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Why Is FDIC Speaking On Behalf Of Congress On Consumer Protection Agency?

“In an interview with The Associated Press, FDIC Chairman Sheila Bair said Congress would not go along with expanding the Federal Reserve's authority to regulate large financial companies or with giving a new consumer protection agency enforcement powers over banks.”
So FDIC spoke for Congress too?
How did Bair know our representatives wouldn't vote for a consumer protection agency? 
In fact, why should our elected representatives not favor the creation of such an agency to “ensure our currently irresponsible regulators actually did their jobs?”

When they didn't, hard-working Americans were the ones paying for it, such as the farmers in Colorado.  New Frontier Bank failed because OTS did not take a tough stand and prevent the bank from making risky loans.  As a result, responsible farmers such as Gary Teague, who had never missed a loan payment, was forced to lay off "100 employees" because he was given a limited amount of time to find new financing by the FDIC.  Many faced liquidation as their loans were auctioned off.  Worse, they were mistreated by the FDIC during its management of receiverships, like other taxpayers who also experienced bank failures across the United States.

Without that consumer protection agency, things would only get worse and worse for average consumers.  Forget what Sheila Bair told you about FDIC being funded by bank premiums.  It had no money and would rebuild its fund by either charging banks more "special assessment fees" (that meant YOU because the banks would most likely transfer that charge to YOU) or borrow from the Treasury (that meant ALSO YOU and WORSE YOUR KIDS because treasury bills were debt that would need to be paid off eventually).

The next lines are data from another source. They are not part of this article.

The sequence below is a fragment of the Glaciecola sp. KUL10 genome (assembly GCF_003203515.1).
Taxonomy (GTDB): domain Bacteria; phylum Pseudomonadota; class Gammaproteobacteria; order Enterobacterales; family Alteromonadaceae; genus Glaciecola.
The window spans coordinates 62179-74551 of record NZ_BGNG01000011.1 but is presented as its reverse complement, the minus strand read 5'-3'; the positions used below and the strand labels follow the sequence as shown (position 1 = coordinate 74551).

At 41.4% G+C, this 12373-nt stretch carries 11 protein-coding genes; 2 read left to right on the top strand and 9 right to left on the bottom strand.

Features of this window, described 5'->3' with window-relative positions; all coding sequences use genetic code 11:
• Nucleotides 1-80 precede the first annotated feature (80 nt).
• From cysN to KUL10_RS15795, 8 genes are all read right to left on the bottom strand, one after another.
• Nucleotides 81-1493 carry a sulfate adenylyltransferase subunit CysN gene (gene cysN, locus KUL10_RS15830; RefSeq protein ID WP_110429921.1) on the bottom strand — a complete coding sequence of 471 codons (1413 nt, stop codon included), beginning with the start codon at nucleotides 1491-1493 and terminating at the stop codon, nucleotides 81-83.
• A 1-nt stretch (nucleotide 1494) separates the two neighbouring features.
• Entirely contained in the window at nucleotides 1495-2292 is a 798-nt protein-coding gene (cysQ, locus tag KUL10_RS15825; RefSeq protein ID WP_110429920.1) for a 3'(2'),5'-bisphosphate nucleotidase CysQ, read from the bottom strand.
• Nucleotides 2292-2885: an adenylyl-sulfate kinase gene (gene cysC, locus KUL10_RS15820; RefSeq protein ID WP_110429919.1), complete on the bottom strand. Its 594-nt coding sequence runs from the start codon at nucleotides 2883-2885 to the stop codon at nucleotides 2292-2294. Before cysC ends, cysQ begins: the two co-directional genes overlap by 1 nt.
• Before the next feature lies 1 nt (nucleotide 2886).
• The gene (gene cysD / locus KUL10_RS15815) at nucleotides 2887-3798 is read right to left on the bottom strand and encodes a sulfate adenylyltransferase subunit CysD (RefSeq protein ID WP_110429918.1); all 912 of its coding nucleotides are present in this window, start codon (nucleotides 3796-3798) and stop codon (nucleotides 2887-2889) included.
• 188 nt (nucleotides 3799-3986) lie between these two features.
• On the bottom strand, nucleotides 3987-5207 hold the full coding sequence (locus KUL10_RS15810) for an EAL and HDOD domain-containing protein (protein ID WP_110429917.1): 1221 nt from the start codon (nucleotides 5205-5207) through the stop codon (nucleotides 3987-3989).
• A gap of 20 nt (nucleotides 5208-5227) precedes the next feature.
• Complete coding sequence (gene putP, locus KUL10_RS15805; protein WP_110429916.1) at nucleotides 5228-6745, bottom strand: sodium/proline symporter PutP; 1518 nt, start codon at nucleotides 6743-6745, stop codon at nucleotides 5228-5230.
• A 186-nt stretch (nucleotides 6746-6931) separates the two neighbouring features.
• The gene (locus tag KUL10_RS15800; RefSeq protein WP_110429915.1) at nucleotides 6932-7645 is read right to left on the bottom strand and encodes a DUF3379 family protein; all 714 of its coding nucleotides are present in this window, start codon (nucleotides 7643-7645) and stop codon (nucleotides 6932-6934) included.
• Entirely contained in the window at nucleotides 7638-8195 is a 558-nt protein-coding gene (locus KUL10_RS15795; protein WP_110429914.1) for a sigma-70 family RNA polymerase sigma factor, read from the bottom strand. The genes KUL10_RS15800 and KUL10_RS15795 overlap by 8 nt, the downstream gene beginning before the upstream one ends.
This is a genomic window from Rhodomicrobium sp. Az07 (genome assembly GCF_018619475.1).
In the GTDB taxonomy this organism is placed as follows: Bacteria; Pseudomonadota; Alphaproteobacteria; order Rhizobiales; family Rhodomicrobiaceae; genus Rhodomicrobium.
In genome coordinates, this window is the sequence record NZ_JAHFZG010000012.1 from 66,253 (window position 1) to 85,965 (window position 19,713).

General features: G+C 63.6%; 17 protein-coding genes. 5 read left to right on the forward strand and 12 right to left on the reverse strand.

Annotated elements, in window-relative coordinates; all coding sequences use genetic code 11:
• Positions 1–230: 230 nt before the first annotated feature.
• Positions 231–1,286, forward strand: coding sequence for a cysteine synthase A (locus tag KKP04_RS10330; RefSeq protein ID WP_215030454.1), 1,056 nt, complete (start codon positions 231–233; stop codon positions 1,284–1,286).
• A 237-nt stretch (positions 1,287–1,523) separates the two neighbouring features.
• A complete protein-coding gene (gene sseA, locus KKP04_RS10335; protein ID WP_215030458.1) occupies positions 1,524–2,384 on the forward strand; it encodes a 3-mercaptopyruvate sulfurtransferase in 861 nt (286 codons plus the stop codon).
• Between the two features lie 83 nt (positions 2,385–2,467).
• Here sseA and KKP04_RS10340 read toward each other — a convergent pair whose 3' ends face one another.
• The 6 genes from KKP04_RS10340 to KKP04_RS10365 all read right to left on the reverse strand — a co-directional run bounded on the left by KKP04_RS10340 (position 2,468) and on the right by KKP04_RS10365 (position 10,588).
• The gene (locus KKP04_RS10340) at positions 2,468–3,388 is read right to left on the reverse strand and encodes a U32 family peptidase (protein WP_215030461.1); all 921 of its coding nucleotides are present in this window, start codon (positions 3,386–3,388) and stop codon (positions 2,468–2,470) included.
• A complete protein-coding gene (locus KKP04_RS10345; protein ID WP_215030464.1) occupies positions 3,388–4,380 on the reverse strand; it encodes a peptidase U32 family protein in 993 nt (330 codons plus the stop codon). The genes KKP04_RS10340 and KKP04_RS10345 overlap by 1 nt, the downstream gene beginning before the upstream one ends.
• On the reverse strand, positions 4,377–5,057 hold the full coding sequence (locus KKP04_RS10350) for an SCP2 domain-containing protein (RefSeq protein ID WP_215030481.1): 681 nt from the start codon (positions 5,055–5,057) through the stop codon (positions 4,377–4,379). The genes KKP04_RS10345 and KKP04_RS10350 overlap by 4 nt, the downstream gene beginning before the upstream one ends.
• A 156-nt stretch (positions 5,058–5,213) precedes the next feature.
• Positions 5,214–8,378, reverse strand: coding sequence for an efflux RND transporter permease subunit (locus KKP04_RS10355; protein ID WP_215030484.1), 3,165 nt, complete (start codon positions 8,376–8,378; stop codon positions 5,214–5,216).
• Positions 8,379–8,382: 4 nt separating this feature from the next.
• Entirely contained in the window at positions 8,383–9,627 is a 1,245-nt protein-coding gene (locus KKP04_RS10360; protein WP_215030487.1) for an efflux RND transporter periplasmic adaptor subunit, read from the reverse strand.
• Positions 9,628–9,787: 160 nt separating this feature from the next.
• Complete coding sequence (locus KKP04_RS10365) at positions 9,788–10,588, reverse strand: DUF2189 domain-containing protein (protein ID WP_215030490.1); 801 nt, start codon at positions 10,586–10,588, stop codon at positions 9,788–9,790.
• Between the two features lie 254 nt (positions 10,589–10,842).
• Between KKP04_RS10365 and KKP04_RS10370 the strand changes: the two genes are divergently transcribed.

"Tresasury Insanity In Support of Grift


Take a look at the list of failed institutions and their “supervisors” on the FDIC website.  This list clearly demonstrated that the Fed, OCC, OTS, AND FDIC all failed; they had the responsibility and power to prevent banks from taking excessive risks but did barely anything to protect the innoncent American taxpayers.

Now check out these "least-cost solutions" to the FDIC.  How could all these banks have lost so much of their asset value while being "supervised and regulated?"

It also remained questionable as to the amount of time FDIC took per bank and what criteria the agency used to reach its least-cost solutions.  It spent just a few hours/days finding the best value for Wamu while months for BankUnited.  It infamously wiped out Wamu bondholders but not Wachovia's.  Here were two more examples involving First Bank of Idaho and Waterford Village Bank :

"The FDIC says they will lose $191 million because of what has happened but if they'd waited a few weeks it never had to happen"

"The Canadian Investor who tried to buy Waterford Village Bank before it failed fired off a letter to the [FDIC], blasting regulators for seizing the bank without giving him a chance to save it."

There had been plenty of criticism by our mainstream media on the BBC (big boys club) of Wall Street.  Unfortunately, many press outlets continued to shower Sheila Bair with praises, touting her as a champion for taxpayers and advocating the expansion of FDIC power under her jurisdiction.

Why should we “gotta love Sheila Bair?”
Please explain to me how she had been a better regulator than John Dugan of OCC or John Reich of OTS when several banks under FDIC supervision also failed.  This was part of the first page of the latest failed bank list on the FDIC website as of July 7, 2009; 6 out of 9 were under its supervision*NM = commercial bank, state charter and Fed nonmember, supervised bythe FDIC*
Mirae Bank (NYSE:NM) June 26, 2009
MetroPacific Bank (NM)
Horizon Bank (NM)
Neighborhood Community Bank
Community Bank of West Georgia
First National Bank of Anthony
Cooperative Bank (NM)
Southern Community Bank (NM)
Bank of Lincolnwood (NM)
In addition, many negative reports faulting FDIC and criticizing its supervisory effort had been released by OIG.

Sheila Bair had been running FDIC like AIG, backing trillions with very little money.

It was no surprise that FDIC became broke, and no, it was NOT Tim Geithner's fault.

In fact, since June 2008, its DIF ratio had been below the mandatory minimum but Sheila Bair, instead of boosting FDIC capital specifically for deposit protection, decided to risk its meager reserve to sponsor TLGP and PPIP.